When I was a kid, I remember my father going out to run errands early on Saturday mornings. In that era, the term “banker’s hours” was not a metaphor but a reality, and you paid in cash for everything but expensive items, for which you used a bank card, or a store-issued credit card like at Strawbridge’s. The bank was always on the run, as was the post office, to buy stamps or to mail things that he wanted delivered early in the following week. You weren’t going to use a card to buy your coffee at Wawa. At the grocery store, you cashed a paper check.
Philadelphia’s Girard Bank was among the first to open automated tellers, called “George” and set in climate-controlled glass booths. If you are tempted to call George “an ATM machine” then please go somewhere else and figure out what the “M” in ATM represents. George was an exciting novelty and my father taught me how to use it as soon as he figured it out. With George, he could get cash outside of banker’s hours, but the post office still closed by noon on Saturday, and the dry cleaners was only open until 1 and the hardware store until sometime in the afternoon. If the state store – another tale for another time – was on the list then it also had short hours on Saturday.
Nothing was open on Sunday. That’s how it was on Saturday mornings, men getting out to take care of things that they could not do during the week. There was a mission and a plan. It wasn’t a frenzy but he had to get moving at a decent hour and keep moving until he finished.
When I worked at Strawbridge and Clothier, from time to time we would open very early on a Saturday morning, maybe 7. I liked working those shifts. For the first few hours of the day, the only customers were men buying – not shopping – alone. They would come in, ask what they wanted to know, buy what they needed, and move on.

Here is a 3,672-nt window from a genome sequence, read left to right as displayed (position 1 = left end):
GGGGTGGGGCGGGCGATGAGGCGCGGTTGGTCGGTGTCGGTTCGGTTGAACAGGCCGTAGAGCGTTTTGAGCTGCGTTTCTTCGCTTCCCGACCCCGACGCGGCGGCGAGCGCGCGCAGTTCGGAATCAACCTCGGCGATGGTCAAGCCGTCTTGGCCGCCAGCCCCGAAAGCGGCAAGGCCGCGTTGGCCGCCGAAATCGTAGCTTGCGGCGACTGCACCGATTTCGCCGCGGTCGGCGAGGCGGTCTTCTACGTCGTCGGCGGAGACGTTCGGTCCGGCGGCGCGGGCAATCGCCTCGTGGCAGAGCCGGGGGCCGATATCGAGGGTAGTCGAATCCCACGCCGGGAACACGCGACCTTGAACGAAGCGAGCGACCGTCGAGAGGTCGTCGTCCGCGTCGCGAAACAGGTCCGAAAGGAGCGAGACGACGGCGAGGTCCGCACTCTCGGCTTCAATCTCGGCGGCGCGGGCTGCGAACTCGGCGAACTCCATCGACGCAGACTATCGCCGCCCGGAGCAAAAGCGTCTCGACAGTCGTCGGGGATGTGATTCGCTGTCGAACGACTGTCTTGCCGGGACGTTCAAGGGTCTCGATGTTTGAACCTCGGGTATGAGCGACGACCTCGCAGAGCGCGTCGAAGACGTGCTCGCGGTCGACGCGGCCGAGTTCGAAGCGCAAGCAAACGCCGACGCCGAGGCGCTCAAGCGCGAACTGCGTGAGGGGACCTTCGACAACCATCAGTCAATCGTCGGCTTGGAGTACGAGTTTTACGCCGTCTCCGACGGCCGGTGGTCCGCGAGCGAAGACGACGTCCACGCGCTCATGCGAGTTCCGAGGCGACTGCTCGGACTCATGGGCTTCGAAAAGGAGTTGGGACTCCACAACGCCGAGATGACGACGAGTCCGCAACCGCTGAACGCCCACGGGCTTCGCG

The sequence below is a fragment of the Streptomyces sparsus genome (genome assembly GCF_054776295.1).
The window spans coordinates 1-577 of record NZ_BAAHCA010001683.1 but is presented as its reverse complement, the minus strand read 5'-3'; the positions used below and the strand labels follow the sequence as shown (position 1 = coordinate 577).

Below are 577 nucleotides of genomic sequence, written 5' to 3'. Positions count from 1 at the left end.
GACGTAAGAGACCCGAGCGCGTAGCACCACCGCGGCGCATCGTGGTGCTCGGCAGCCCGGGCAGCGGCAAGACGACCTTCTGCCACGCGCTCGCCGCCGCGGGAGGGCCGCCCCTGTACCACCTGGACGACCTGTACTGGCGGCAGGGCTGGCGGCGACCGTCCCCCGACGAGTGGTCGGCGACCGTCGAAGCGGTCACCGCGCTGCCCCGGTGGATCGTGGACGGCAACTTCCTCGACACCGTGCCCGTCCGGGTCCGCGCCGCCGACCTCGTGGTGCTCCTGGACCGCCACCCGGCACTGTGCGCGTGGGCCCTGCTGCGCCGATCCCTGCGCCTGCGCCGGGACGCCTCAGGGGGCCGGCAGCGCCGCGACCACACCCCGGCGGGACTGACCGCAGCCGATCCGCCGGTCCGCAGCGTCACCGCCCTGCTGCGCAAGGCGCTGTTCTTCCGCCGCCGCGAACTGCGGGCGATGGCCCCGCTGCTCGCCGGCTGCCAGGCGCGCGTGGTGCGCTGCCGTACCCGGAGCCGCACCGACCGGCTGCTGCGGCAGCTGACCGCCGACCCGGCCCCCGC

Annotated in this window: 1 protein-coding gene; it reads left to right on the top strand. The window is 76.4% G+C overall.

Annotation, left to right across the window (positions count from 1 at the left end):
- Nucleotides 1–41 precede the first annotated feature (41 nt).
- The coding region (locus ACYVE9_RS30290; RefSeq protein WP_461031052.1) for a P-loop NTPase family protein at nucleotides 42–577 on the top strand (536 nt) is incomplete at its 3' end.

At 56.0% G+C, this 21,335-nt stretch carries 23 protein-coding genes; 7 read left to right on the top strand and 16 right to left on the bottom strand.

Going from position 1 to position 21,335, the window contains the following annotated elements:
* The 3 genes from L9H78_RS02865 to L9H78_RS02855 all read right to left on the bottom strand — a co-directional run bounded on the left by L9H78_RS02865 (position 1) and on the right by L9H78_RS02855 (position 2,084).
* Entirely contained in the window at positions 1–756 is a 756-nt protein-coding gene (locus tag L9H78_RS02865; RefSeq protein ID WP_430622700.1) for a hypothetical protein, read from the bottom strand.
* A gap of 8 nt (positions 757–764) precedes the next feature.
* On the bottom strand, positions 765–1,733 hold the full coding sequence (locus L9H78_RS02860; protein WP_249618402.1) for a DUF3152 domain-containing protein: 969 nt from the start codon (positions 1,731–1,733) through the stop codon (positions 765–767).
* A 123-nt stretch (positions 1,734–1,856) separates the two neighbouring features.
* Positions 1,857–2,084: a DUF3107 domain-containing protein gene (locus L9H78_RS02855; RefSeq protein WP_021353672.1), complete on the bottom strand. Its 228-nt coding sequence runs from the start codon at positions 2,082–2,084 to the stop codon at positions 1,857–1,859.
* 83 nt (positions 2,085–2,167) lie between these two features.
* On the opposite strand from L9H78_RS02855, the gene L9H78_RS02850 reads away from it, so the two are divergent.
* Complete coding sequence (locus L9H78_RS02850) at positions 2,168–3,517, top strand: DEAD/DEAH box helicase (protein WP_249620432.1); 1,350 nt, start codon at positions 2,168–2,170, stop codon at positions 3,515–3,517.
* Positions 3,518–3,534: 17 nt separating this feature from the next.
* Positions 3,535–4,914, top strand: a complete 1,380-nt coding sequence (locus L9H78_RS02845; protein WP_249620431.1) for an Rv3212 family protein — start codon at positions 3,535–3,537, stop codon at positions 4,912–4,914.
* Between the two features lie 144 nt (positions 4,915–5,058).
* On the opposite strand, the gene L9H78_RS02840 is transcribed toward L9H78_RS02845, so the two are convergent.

It's still this way. On a Saturday morning, from dawn to about nine, give or take, depending on the location and the time of year, the world is in Guy Time. You will see men with errands to run and things that have to be done.
I spend most Saturday mornings at my Masonic lodge, learning how to be a better Mason and a better man. It’s the same group of brothers each week. True to form, we are working, but we are also checking in with each other. I won’t go into the details, which are really beside the point anyway. If I’m not at the lodge then I’m probably at my church, with the Bad Boys for Jesus, doing what needs to be done there.
Most of the world sleeps late on Saturday morning most of the time and I get it, totally understand the appeal, but in the quiet of the empty streets and businesses, the conversation that says enough to get it said without wasting a word, the dry humor, the pervasive practicality, the sense of accomplishment and certainty of responsibilities met, there is something about being a man. That is Saturday morning Guy Time.